Now if there’s one thing we always preach about budget travel it’s that there is no better or cheaper way to travel around a county than on local transport! Luckily, it just so happens that local travel in Sri Lanka is easy peasy and always an adventure! We saw may people being ferried around in taxis or private cars which is tempting with the relatively short distances between destinations but it really does cost an extortionate amount compared to the very cheap local buses and trains! Don’t be shy and take the plunge!
The trains in Sri Lanka connect most of the major destinations and are quick and punctual although generally extremely busy!
Unless booking first class tickets you do not need to book ahead of time, simply turn up at the station and queue in the right line; there are different windows and counters for 2nd and 3rd class tickets. There are no reserved seats in these classes and as many tickets as needed will be sold – which is usually a hell of a lot. Obviously this leads to a lack of seats and one almighty scramble to get onto the train! There’s us standing patiently and queuing like true Brits on the station platform only to be completely barged out of the way by, its has to be said, mainly Sri Lankan women with their ten HUGE suitcases and kids in tow. The first few times we were left looking outraged on the platform and had to squeeze on last, undoubtedly, always ending up right next to the toilet. A few train rides later and we soon got the knack of it becoming true pros in the elbow scramble. Don’t let this put you off, however, as despite the sometimes stressful jostle onto the train, it does usually empty up after just a few stops and you can slide into a seat, relax and enjoy the scenery. Plus, for the price and money saved you’d probably be happy sitting on the floor!
*Top Tip* 2nd and 3rd class seats are basically the same; the only difference is that in 3rd class the seats are joined together in a bench like format! Oh and the price of course! 3rd class is ridiculously cheap – the 6 hour train from Kandy to Ella cost us only 80 SLR which converts to about 60p!
You can check the train times online at http://www.eservices.railway.gov.lk/schedule/homeAction.action?lang=en
Ohhh Sri Lankan buses you crazy crazy things! It has to be said the buses here are an adventure in themselves – when you jump on you will see what we mean. Decorated in the most garish of colours, patterns and huge images of Shiva which light up and flash every time the bus breaks they are like nothing you’ve ever seen! Not to forget the very loud trance music blaring out of the speakers (even at 5am!) as you hurl down the highway, sliding around on your chair trying not to end up in the lap of the person next to you. As we said…a real adventure! Please don’t be put off by the insanely fast drivers, they do, we think (and often prayed) know what they are doing!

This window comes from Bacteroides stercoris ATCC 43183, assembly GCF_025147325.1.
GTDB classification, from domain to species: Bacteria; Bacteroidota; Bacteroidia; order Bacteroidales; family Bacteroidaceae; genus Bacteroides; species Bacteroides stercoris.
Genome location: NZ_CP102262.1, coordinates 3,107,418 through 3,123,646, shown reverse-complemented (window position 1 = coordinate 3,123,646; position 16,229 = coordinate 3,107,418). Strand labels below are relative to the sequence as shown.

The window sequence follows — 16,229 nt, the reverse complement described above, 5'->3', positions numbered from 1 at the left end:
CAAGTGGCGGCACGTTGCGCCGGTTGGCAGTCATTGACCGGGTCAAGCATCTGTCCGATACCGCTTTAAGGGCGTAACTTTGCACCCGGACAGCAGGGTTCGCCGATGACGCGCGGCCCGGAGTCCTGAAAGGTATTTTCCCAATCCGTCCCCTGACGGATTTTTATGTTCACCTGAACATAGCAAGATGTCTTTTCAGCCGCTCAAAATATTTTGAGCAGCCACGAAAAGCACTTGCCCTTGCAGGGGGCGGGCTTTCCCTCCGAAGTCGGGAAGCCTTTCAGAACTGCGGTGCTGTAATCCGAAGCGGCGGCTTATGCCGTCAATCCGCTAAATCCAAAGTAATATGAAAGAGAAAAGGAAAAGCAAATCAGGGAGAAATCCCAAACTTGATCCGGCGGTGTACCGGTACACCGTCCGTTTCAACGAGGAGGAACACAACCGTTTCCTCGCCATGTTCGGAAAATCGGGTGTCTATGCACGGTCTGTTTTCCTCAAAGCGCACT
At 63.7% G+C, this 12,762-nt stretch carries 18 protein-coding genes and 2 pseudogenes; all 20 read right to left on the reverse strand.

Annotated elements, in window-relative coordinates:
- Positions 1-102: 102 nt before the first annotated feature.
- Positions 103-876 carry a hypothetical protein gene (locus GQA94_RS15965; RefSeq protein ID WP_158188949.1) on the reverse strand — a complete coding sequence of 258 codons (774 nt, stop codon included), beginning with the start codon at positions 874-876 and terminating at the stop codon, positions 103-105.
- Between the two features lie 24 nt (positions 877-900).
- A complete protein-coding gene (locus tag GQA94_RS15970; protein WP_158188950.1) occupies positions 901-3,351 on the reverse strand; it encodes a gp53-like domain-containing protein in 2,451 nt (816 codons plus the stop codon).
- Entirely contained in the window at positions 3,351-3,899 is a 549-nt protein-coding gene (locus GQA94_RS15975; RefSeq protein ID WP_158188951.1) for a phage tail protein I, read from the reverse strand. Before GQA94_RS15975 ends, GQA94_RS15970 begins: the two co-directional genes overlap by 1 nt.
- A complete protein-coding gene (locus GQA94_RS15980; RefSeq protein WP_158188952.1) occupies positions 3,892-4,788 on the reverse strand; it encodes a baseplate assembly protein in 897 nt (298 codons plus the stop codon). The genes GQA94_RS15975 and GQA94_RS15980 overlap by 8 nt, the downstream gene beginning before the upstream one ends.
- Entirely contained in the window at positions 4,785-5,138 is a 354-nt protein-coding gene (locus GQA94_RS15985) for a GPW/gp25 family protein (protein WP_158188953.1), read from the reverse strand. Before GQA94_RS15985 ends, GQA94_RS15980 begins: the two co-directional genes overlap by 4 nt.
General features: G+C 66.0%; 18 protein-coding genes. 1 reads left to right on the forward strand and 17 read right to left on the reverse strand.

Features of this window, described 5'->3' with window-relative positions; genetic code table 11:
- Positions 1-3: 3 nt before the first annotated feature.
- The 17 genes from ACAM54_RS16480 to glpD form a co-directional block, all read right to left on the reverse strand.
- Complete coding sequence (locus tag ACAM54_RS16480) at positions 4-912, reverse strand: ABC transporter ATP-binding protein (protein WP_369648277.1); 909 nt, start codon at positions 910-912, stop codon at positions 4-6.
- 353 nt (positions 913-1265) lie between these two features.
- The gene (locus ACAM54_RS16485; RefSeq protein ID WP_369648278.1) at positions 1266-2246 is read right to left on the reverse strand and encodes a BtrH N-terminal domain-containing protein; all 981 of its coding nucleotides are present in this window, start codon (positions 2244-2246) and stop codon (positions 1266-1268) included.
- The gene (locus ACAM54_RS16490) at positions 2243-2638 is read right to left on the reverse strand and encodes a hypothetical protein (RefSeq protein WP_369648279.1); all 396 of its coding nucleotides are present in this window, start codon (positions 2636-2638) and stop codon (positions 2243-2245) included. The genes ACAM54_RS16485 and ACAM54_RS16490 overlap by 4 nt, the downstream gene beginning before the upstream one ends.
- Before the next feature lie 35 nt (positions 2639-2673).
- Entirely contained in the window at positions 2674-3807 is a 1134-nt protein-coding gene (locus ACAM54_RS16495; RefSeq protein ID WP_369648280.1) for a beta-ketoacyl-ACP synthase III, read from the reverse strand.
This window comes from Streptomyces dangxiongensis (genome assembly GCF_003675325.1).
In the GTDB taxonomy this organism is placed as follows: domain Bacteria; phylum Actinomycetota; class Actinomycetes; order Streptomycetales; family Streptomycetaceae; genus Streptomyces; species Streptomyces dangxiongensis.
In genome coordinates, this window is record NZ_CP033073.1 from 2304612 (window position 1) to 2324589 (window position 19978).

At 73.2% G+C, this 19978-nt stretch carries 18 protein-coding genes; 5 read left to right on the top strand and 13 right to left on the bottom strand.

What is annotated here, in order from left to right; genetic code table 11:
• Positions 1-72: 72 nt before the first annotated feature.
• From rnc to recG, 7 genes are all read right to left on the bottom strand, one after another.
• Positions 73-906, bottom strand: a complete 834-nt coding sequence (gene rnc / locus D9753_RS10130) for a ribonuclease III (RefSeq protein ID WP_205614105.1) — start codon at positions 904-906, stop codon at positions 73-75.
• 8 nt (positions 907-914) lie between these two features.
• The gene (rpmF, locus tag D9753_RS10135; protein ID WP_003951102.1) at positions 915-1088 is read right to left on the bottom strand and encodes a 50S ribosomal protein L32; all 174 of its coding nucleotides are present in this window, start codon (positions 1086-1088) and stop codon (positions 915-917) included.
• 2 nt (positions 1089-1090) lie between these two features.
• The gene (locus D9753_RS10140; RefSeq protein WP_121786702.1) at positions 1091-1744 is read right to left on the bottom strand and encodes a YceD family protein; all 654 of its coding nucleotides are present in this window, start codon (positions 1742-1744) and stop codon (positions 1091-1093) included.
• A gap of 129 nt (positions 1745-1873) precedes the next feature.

If you’re beach hopping around the south coast or hitting all the spots around the cultural triangle in the north then buses are definitely your best transport bet. They run very frequently and conveniently drop you off wherever you tell them (on their designated route of course). More expensive than the train but more direct it’s definitely worth jumping on and off these as much as possible.
Remember, you pay when you get on the bus so don’t hang around too long or they WILL just drive off without you! It’s easy enough to check with the conductor where they are going and if all else fails hold up a bit of paper with your destination and someone will tell you if it’s going to the right place!
The buses don’t generally stop other than to let people on and off but, if like one of us, you can’t hold your bladder in any longer don’t be afraid to tell them to stop! They will normally speed up (if this is even possible!) and stop at the next toilet (or covered bush)!
Coming from India we were surprised at the price of tuk tuks in Sri Lanka. Although they are still cheap, relatively, they are a bit of a rip off. Expect to pay 100-150 SLR minimum for anything over a kilometre.
As a general rule of thumb if you can get 80-100 rupees per kilometre in Sri Lanka your doing alright! However, always haggle hard and don’t be afraid to walk off and find someone else if your not happy with the price. Like we always say, there will always be someone willing to take you!
So there you have it; don’t be afraid to jump aboard, enjoy the scenery, the speedy rides, chatting to the locals and saving a whole lot of cash while you’re at it!
C & J